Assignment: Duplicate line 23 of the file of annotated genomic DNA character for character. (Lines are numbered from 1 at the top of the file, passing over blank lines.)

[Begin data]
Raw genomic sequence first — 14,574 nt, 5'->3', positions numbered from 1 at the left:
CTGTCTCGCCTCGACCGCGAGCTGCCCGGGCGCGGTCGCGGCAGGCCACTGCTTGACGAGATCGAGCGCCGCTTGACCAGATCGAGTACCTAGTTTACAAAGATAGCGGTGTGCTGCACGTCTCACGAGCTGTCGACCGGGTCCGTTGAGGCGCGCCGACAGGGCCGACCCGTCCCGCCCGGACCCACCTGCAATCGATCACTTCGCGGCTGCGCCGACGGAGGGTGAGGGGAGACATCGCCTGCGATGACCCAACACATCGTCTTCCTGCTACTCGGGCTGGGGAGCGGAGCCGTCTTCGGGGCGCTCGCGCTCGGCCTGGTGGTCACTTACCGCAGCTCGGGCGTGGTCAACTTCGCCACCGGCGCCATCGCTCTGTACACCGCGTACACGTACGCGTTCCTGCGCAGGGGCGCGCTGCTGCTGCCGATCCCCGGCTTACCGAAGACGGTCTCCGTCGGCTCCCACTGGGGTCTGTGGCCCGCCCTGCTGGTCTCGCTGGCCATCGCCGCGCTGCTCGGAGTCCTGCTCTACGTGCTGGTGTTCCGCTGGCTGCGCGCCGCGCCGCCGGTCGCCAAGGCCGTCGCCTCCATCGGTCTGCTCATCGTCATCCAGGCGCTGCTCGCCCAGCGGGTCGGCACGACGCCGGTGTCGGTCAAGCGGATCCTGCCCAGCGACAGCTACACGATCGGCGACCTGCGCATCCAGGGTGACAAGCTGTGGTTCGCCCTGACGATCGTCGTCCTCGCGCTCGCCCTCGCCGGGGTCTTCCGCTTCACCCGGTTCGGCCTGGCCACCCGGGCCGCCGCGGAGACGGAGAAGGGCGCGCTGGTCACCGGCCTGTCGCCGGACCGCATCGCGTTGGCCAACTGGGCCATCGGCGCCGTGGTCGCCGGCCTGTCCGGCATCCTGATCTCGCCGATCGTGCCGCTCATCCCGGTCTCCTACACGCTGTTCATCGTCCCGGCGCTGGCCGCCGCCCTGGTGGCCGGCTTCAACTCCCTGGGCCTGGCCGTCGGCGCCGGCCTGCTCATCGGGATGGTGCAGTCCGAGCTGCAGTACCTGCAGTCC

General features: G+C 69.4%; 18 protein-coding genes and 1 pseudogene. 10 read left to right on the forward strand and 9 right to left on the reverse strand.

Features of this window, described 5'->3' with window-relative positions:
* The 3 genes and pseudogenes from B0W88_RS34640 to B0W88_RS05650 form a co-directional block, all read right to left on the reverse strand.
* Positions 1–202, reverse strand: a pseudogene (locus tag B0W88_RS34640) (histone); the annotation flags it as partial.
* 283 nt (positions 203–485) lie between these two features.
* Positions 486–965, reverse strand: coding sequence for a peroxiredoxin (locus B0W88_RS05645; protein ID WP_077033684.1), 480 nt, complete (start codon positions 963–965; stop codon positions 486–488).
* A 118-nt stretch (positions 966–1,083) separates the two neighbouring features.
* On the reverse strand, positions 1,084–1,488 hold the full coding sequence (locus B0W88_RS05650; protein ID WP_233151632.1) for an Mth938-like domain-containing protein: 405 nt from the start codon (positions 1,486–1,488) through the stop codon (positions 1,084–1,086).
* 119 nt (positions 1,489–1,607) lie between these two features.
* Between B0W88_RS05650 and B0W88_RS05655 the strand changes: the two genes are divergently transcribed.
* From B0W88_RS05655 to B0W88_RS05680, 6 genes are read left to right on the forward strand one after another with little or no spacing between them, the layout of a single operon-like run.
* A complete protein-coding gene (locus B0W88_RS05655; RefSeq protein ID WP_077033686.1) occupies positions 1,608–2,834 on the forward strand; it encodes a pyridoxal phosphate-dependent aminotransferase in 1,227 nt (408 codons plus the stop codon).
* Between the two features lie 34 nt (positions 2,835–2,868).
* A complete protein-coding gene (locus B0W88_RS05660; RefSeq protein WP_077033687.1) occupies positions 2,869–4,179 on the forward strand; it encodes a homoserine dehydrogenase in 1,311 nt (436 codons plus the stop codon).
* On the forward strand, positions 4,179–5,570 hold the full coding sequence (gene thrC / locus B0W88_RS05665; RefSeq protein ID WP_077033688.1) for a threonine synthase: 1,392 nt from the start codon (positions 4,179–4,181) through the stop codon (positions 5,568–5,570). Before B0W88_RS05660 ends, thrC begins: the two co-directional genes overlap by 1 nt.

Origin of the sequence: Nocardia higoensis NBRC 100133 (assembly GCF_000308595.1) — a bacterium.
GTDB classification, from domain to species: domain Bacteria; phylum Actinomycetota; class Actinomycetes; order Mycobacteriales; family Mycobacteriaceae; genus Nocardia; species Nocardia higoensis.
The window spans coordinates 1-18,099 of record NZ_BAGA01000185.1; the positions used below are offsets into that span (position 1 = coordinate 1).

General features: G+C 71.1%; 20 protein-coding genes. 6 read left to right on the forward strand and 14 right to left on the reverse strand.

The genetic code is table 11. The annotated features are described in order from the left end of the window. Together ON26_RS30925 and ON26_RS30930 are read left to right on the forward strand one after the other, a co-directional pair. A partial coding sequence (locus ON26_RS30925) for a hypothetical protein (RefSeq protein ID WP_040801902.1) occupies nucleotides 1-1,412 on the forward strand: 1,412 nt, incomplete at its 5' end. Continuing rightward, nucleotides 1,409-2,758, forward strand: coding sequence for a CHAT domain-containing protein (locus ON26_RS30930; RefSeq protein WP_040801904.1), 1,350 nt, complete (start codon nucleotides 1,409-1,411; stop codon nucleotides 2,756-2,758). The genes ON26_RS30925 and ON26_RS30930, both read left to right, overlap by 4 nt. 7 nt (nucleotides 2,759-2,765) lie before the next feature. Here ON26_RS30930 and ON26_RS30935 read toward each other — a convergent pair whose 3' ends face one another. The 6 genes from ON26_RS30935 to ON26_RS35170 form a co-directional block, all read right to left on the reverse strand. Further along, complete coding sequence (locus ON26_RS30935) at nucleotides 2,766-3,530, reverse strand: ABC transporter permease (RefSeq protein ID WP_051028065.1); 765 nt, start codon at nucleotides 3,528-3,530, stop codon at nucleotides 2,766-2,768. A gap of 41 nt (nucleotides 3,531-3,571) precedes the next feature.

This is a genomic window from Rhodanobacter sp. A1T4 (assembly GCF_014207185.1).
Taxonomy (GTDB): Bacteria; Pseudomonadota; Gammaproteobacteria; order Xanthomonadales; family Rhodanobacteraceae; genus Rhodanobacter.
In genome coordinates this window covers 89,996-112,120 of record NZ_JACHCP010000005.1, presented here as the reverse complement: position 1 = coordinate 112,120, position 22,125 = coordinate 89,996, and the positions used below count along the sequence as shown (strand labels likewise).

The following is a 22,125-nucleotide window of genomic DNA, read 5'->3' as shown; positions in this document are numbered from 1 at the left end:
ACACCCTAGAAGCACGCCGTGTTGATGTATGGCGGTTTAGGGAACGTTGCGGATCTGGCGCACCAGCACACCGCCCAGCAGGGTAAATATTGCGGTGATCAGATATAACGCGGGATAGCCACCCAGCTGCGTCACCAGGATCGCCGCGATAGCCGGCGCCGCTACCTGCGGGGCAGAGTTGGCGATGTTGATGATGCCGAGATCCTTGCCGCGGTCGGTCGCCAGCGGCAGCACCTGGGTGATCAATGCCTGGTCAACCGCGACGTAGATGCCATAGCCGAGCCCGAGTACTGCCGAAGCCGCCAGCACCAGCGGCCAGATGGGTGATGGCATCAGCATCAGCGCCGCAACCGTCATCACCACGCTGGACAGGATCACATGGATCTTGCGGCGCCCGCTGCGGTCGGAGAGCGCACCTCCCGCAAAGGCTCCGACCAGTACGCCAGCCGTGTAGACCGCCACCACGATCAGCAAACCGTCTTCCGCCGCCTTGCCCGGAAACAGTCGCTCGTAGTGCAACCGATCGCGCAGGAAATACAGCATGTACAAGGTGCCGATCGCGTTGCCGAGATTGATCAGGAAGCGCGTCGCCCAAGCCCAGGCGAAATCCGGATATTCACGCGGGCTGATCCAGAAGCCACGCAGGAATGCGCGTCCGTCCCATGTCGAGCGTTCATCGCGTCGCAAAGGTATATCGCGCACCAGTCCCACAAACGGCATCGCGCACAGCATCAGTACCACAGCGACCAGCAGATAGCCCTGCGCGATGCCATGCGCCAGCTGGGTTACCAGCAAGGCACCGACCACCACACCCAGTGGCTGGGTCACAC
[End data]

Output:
This is a genomic window from Rhodanobacter sp. A1T4 (assembly GCF_014207185.1).